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Tearvet-A
DESCRIPTION
TECHNICAL DATA
PRODUCT PICTURES
BROCHURE
ACCESSORIES
BIBLIOGRAPHY
TEARVET-A allows to quantify directly, and indirectly, each tear layer
With white LEDs lighting, the device displays in vivo the phenomenon of interference fringes to assess the thickness of the lipid component of the tear and run the NiBUT.
With blue LEDs lighting (with the fluorescein) it creates a large area and allows you to perform the BUT (instilling fluorescein) of large diameter scleral and mini scleral contact lenses.
Immediate interpretation and follow up
Through the use of GRADING SCALE dedicated to each value obtained from the exams, the interpretation of the obtained data results is easy and immediate by using the iPad like a real platform dedicated to the analysis of dry eye.
It is possible to have detailed temporal graphics that allow to demonstrate in simple steps the need of the treatments and then the effective functioning of these.
Supplied accessories
The system is provided with a kit of useful grids to perform different screenings. All filters are already present in the system software and this includes tests to evaluate and diagnose dry eye problems and can recommend artificial tears.
  • Measurement of BLACK LINE (MLMI)
  • Evaluation of the integrity of cornea and ascertaining the presence of corneal scars and bruises.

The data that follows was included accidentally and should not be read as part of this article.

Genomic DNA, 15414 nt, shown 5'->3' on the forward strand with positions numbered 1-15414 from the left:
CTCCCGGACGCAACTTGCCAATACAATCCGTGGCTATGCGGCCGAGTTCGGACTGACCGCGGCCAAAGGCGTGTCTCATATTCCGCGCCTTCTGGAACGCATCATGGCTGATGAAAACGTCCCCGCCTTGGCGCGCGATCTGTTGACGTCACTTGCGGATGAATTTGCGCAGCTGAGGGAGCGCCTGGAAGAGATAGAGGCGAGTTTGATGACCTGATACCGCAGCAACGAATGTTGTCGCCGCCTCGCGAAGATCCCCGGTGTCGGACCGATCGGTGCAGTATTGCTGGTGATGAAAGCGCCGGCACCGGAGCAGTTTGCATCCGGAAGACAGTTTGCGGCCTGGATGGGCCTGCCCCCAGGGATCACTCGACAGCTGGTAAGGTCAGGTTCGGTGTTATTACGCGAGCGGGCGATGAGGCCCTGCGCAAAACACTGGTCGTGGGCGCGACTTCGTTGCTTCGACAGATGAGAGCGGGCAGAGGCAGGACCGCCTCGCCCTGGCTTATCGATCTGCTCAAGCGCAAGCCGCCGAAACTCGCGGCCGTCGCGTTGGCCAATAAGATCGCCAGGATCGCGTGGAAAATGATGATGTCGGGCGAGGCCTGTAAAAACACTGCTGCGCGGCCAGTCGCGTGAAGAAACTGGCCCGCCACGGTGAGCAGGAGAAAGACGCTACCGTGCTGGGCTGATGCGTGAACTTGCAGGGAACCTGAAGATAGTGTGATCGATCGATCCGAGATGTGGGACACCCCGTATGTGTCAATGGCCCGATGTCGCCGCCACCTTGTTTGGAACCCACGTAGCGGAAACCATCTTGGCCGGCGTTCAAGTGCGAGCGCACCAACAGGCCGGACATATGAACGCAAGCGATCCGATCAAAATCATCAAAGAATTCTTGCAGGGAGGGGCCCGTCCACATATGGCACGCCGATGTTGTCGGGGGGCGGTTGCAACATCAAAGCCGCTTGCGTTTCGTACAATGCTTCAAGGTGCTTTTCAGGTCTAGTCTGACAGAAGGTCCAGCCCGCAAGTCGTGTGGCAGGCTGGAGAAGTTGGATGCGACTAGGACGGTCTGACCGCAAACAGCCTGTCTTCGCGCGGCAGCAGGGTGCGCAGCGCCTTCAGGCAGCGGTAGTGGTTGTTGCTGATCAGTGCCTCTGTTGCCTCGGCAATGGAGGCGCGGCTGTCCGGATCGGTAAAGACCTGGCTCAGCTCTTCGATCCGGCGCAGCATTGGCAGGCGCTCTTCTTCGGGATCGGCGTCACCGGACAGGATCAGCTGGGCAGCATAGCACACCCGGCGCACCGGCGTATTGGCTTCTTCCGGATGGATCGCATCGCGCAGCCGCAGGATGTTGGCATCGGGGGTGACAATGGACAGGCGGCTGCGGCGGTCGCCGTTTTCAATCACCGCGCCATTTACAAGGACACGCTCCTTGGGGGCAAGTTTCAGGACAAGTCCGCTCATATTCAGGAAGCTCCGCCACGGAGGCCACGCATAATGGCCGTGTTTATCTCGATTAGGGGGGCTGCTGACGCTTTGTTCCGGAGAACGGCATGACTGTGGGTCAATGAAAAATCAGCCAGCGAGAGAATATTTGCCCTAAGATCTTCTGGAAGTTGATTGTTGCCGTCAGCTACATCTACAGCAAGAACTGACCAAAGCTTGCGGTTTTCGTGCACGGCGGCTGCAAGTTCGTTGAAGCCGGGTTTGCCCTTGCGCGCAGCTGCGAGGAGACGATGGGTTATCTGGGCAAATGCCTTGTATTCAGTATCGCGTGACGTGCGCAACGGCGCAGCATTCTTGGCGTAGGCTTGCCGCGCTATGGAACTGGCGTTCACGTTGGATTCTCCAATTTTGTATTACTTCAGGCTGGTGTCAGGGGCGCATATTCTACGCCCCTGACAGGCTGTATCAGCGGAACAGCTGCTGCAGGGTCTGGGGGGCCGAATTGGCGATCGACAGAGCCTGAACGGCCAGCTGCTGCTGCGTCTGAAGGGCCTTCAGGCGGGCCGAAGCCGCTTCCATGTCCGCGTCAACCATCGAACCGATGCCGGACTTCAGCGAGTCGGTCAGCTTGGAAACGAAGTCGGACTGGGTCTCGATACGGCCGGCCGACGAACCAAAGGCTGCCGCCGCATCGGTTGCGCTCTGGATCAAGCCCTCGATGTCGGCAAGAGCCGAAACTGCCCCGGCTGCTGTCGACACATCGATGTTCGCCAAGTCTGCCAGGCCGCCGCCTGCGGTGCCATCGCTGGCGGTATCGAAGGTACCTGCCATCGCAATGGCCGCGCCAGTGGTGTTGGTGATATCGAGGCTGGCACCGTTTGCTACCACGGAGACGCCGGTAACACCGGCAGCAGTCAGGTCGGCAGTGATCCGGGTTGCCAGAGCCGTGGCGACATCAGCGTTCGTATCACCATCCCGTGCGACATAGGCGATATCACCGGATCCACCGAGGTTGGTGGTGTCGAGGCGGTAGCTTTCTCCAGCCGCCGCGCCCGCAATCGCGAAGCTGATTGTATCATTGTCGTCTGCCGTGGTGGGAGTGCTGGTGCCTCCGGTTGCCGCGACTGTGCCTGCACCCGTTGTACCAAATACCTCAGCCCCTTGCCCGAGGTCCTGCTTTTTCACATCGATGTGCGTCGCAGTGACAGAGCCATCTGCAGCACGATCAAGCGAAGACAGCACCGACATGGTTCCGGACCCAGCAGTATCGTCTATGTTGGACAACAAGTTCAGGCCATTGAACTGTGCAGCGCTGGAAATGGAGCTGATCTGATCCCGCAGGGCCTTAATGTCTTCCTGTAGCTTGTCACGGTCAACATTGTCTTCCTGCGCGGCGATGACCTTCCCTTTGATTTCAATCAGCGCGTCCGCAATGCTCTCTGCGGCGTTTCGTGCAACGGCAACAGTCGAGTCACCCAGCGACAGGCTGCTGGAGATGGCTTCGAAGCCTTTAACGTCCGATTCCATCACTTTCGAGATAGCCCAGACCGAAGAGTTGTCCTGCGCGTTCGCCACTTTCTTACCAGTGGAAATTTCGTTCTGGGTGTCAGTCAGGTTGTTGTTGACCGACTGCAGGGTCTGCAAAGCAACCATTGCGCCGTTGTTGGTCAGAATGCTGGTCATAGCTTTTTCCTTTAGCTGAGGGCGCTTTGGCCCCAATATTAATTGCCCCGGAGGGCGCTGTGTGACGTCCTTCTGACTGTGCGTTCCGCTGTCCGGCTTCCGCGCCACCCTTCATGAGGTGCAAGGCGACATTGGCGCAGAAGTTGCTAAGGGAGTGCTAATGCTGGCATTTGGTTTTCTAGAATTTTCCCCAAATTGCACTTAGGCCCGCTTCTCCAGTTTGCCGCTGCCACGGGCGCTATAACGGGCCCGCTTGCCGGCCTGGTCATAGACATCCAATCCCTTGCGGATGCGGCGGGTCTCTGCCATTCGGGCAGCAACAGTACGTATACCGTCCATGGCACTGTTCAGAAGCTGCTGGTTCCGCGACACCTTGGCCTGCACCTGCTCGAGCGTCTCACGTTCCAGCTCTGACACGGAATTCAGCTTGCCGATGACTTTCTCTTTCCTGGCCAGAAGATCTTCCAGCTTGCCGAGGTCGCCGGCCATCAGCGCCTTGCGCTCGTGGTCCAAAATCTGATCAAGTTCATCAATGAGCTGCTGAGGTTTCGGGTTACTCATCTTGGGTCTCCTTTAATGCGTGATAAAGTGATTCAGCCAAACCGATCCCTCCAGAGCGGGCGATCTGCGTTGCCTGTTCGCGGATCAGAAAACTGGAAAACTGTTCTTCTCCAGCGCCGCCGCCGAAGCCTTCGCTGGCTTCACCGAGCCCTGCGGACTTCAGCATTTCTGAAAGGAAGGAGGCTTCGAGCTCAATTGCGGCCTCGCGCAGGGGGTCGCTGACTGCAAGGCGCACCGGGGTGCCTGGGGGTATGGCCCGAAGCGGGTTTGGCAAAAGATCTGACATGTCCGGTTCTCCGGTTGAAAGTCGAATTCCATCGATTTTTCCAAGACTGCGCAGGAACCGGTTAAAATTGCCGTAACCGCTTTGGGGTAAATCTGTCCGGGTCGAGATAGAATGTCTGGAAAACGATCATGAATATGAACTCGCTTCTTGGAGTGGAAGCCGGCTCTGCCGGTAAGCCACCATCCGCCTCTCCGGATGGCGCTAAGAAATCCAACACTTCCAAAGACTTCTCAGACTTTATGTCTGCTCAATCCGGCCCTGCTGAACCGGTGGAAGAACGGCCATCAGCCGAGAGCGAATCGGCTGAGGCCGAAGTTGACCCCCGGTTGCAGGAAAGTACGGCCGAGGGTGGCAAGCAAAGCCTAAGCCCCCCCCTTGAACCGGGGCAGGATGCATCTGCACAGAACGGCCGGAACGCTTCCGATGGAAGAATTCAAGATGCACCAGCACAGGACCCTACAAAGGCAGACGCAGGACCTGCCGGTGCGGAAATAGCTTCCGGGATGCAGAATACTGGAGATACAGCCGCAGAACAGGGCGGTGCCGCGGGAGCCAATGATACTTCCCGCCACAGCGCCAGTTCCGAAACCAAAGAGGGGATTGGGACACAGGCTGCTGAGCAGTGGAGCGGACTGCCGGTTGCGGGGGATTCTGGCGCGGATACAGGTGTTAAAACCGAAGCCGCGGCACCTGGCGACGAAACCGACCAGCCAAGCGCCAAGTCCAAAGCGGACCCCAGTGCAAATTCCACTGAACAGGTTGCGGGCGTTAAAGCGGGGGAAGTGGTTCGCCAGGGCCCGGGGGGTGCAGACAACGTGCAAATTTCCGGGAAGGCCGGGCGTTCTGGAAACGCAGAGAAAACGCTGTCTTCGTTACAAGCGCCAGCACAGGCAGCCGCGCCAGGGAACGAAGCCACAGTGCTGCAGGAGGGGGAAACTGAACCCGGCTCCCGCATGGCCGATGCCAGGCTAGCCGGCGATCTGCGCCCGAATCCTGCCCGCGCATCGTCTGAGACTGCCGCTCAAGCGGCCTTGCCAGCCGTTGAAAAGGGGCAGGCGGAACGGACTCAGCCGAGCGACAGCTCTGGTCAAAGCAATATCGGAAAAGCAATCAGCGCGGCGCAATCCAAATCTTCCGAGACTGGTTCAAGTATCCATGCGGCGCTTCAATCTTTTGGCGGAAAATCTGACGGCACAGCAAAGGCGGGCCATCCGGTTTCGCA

Accessories
  • Blue and white Led
  • Three different grids to observe the quality of the tear film and measure the NIBUT.
Lipid, acqueous and mucous layer analysis
Through a quick and easy acquisition of a series of 3 blinks, TEARVET-A allows to obtain the thickness of lipid layer of the tear film classifying it in 5 different categories in a quick and precise way.
There is its related grading scale for comparison over time to do a detailed and precise follow up.
The aqueous layer forms the biggest part of the tear film. The device, in a non invasive way, can quantify its presence on the ocular surface to have a value comparable to the Schirmer’s test result.
For the mucin layer, TEARVET-A evaluates the break up time of the tear film and then the stability through the classic BUT with possibilities
Tear meniscus height measurement
The tear film is the thin layer of liquid (about 8 μ, its thickness is variable according to the considered portion and it results at maximum at cornea level) composed 98% of water and for the remaining 2% by protein and lipids, that is continuously and uniformly distributed on the ocular surface thanks to the eyelids blinks.
In dogs and cats the PTF thickness is about 8 μ on the cornea but it is much thicker at the meniscus, where in human being reaches up to 0,2 to 0,5 mm (200-500 µ).
By examining the meniscus it is possible to evaluate the lacrimal gland acqueous production.
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Accessories

TABLE
GRIDS
BRIEFCASE
Bags, resistant material to large stresses, have the particularity to be watertight with IP 67 impermeability and the perfect seal for liquids and dust, this is ensured by a rubber seal along the entire closure profile; is also present in all models a balancing valve of the internal and external pressure.
BATTERIES

Veterinary Bibliography

1. Carrington SD et al. Polarized light biomicroscopic observations on the precorneal tear film: 1. The normal tear film in the dog. The Journal of Small Animal practice, 1987, 28, 605-622